12V battery group size

Discussion in 'Gen 4 Prius Main Forum' started by christiandflores, Nov 9, 2017.

  1. Elektroingenieur

    Elektroingenieur Senior Member

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    Unlike in previous generations, the original auxiliary battery in a fourth-generation Prius is a flooded (wet-cell) type, not an absorbed glass mat (AGM) type.

    Toyota’s Repair Manual calls for checking the electrolyte levels and says to add distilled water and check the specific gravity, if necessary. It may be difficult to see in the photos, but the battery itself is marked:

    ●爆発の恐れあい、液面はLOWER以下で使用しない
    To avoid risk of explosion, do not use if liquid level is below LOWER.

    ●液漏れの恐れあり、UPPER以上に補水しない
    To avoid leakage, do not refill with water beyond UPPER.

    Toyota’s FAQ answer about the auxiliary battery (in Japanese) for the Prius PHV in Japan, which the parts catalog says uses the same 28800-37130 battery as the Prius Prime and liftback Prius built for the U.S. market, also says it has “各セル排気タイプ (液線あり),” i.e., individually-vented cells and a liquid line.

    None of this would apply to an AGM battery, in which the electrolyte is bound into glass-fiber mats, rather than being a free-flowing liquid, and water is never added.

    This is also one reason I’m not sure the Toyota 00544-21171-325 is the most direct OEM replacement, since it is an AGM battery used on older Prius cars. I don’t mean to suggest that an AGM battery would be unsuitable for a fourth-generation Prius, of course, just that it’s not the originally-installed type.
    Flooded (wet-cell) and AGM batteries are two types of lead-acid batteries. “Lead-acid” refers to the battery chemistry (PbO₂ + Pb + 2H₂SO₄ ⇌ 2PbSO₄ + 2H₂O), not to the form of the electrolyte.
     
  2. Prodigyplace

    Prodigyplace Senior Member

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    Thanks. Looking at the battery manufacturer's link you posted earlier, it seemed to me they added some special design to minimized spillage and, I think, minimize explosion. The Google Translate was poor and all the accompanying graphics were still in Japanese.:(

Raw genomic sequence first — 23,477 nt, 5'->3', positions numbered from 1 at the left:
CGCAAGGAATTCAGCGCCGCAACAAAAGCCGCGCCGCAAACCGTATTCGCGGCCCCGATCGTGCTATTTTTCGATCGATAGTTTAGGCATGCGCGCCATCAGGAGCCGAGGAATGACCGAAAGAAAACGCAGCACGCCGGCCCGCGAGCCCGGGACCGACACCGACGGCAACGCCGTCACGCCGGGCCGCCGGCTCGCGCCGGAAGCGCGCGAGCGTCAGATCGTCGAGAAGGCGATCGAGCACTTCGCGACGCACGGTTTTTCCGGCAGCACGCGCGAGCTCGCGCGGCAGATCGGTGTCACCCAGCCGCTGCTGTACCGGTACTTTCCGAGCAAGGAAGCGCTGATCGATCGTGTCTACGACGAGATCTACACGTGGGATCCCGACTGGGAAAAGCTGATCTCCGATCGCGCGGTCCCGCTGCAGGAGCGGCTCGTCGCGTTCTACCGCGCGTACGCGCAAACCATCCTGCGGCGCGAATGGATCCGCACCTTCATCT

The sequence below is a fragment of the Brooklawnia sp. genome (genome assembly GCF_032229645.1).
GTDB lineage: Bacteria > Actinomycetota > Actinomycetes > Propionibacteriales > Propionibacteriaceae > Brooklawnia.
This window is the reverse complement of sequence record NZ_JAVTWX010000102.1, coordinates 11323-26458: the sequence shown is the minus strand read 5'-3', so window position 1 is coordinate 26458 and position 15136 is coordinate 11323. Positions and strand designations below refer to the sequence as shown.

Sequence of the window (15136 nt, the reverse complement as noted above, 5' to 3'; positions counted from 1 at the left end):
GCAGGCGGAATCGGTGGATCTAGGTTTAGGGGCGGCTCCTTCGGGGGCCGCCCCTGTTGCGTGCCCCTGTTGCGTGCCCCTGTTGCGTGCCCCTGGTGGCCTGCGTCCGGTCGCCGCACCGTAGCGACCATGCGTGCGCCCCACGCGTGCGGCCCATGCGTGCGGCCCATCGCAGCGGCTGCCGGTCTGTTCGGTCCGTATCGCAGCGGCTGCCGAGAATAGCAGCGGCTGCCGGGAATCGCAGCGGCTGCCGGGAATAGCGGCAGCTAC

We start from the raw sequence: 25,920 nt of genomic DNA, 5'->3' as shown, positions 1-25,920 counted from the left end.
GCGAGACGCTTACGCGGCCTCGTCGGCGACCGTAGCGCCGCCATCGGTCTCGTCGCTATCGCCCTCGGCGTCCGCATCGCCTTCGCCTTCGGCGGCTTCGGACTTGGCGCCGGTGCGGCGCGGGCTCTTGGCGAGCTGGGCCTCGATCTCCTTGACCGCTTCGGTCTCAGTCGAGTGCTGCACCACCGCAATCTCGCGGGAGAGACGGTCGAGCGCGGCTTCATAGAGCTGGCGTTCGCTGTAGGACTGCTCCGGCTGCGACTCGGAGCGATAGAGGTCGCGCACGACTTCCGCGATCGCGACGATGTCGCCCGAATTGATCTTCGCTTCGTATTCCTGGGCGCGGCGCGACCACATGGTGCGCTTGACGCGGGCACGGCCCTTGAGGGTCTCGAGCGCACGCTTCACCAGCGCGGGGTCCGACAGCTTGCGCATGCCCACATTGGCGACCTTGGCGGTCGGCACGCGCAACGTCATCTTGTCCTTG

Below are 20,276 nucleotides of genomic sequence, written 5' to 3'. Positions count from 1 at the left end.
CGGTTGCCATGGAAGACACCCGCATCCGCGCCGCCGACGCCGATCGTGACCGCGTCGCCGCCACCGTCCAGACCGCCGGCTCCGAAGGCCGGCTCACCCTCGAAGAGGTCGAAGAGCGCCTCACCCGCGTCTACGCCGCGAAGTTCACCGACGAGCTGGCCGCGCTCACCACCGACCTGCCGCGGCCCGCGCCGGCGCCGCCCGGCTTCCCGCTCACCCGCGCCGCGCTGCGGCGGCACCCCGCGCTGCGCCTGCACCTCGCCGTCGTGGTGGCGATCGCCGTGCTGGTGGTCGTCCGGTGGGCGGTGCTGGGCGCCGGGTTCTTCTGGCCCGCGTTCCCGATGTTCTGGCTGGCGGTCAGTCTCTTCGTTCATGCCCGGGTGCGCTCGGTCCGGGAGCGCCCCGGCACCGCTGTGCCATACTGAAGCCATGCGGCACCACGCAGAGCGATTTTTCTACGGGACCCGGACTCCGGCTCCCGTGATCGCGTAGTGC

Here is the page: クルマ用バッテリー|株式会社ジーエス・ユアサ バッテリー
     
  3. RCO

    RCO Senior Member

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    I think we forgot about the hydrogen escape...(n)
     
  4. Prodigyplace

    Prodigyplace Senior Member

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    Under the hood? It would just ride up into the sky, unless it is airtight under your hood. Then the engine would overheat. :eek:
     
  5. bisco

    bisco cookie crumbler

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    yes, i suppose i should have.(n) please accept my apologies.:oops:
     
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  6. RCO

    RCO Senior Member

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    I meant from the recharging, but I suppose that's a different formula ;)
     
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  7. Prodigyplace

    Prodigyplace Senior Member

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    Recharging under the hood is OK. There is enough ventilation to dissipate the gasses.
    On older generations with the battery in the cargo area need ventilation.
     
  8. Sam Spade

    Sam Spade Senior Member

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    Because......lead acid has proven itself to be a pain in the backside.
    AGM is not just more expensive, it is better in several respects.
     
  9. bisco

    bisco cookie crumbler

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    not the ones toyota uses.:p